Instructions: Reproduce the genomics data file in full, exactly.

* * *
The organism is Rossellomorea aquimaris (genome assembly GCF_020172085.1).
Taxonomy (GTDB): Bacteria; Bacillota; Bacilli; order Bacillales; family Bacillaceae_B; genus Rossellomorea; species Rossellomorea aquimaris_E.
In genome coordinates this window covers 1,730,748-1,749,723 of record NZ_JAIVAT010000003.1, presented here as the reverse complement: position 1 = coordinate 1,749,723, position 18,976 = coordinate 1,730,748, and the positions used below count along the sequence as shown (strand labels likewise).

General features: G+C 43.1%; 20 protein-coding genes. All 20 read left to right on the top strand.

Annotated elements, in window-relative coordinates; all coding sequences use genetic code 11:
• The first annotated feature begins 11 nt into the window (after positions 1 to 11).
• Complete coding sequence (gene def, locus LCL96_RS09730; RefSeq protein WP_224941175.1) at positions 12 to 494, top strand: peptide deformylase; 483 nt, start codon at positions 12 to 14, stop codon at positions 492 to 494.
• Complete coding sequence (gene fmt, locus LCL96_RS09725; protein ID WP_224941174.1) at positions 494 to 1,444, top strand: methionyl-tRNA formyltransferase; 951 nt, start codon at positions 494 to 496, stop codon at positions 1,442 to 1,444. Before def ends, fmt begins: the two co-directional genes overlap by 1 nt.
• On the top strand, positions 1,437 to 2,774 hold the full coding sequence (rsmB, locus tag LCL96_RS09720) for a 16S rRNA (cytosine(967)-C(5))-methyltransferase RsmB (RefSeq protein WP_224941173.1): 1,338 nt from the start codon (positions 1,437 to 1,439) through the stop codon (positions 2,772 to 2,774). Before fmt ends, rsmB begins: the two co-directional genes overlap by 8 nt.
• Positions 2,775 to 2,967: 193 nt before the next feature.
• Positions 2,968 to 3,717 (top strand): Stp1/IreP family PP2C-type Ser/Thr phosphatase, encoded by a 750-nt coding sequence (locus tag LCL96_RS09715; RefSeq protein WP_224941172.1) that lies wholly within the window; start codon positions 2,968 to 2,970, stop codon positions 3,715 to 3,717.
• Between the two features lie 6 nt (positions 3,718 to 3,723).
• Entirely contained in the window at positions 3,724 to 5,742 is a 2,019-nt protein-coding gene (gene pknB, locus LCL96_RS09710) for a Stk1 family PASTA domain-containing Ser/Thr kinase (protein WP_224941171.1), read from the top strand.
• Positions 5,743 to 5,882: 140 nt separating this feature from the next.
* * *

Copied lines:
The organism is Rossellomorea aquimaris (genome assembly GCF_020172085.1).
Taxonomy (GTDB): Bacteria; Bacillota; Bacilli; order Bacillales; family Bacillaceae_B; genus Rossellomorea; species Rossellomorea aquimaris_E.
In genome coordinates this window covers 1,730,748-1,749,723 of record NZ_JAIVAT010000003.1, presented here as the reverse complement: position 1 = coordinate 1,749,723, position 18,976 = coordinate 1,730,748, and the positions used below count along the sequence as shown (strand labels likewise).

General features: G+C 43.1%; 20 protein-coding genes. All 20 read left to right on the top strand.

Annotated elements, in window-relative coordinates; all coding sequences use genetic code 11:
• The first annotated feature begins 11 nt into the window (after positions 1 to 11).
• Complete coding sequence (gene def, locus LCL96_RS09730; RefSeq protein WP_224941175.1) at positions 12 to 494, top strand: peptide deformylase; 483 nt, start codon at positions 12 to 14, stop codon at positions 492 to 494.
• Complete coding sequence (gene fmt, locus LCL96_RS09725; protein ID WP_224941174.1) at positions 494 to 1,444, top strand: methionyl-tRNA formyltransferase; 951 nt, start codon at positions 494 to 496, stop codon at positions 1,442 to 1,444. Before def ends, fmt begins: the two co-directional genes overlap by 1 nt.
• On the top strand, positions 1,437 to 2,774 hold the full coding sequence (rsmB, locus tag LCL96_RS09720) for a 16S rRNA (cytosine(967)-C(5))-methyltransferase RsmB (RefSeq protein WP_224941173.1): 1,338 nt from the start codon (positions 1,437 to 1,439) through the stop codon (positions 2,772 to 2,774). Before fmt ends, rsmB begins: the two co-directional genes overlap by 8 nt.
• Positions 2,775 to 2,967: 193 nt before the next feature.
• Positions 2,968 to 3,717 (top strand): Stp1/IreP family PP2C-type Ser/Thr phosphatase, encoded by a 750-nt coding sequence (locus tag LCL96_RS09715; RefSeq protein WP_224941172.1) that lies wholly within the window; start codon positions 2,968 to 2,970, stop codon positions 3,715 to 3,717.
• Between the two features lie 6 nt (positions 3,718 to 3,723).
• Entirely contained in the window at positions 3,724 to 5,742 is a 2,019-nt protein-coding gene (gene pknB, locus LCL96_RS09710) for a Stk1 family PASTA domain-containing Ser/Thr kinase (protein WP_224941171.1), read from the top strand.
• Positions 5,743 to 5,882: 140 nt separating this feature from the next.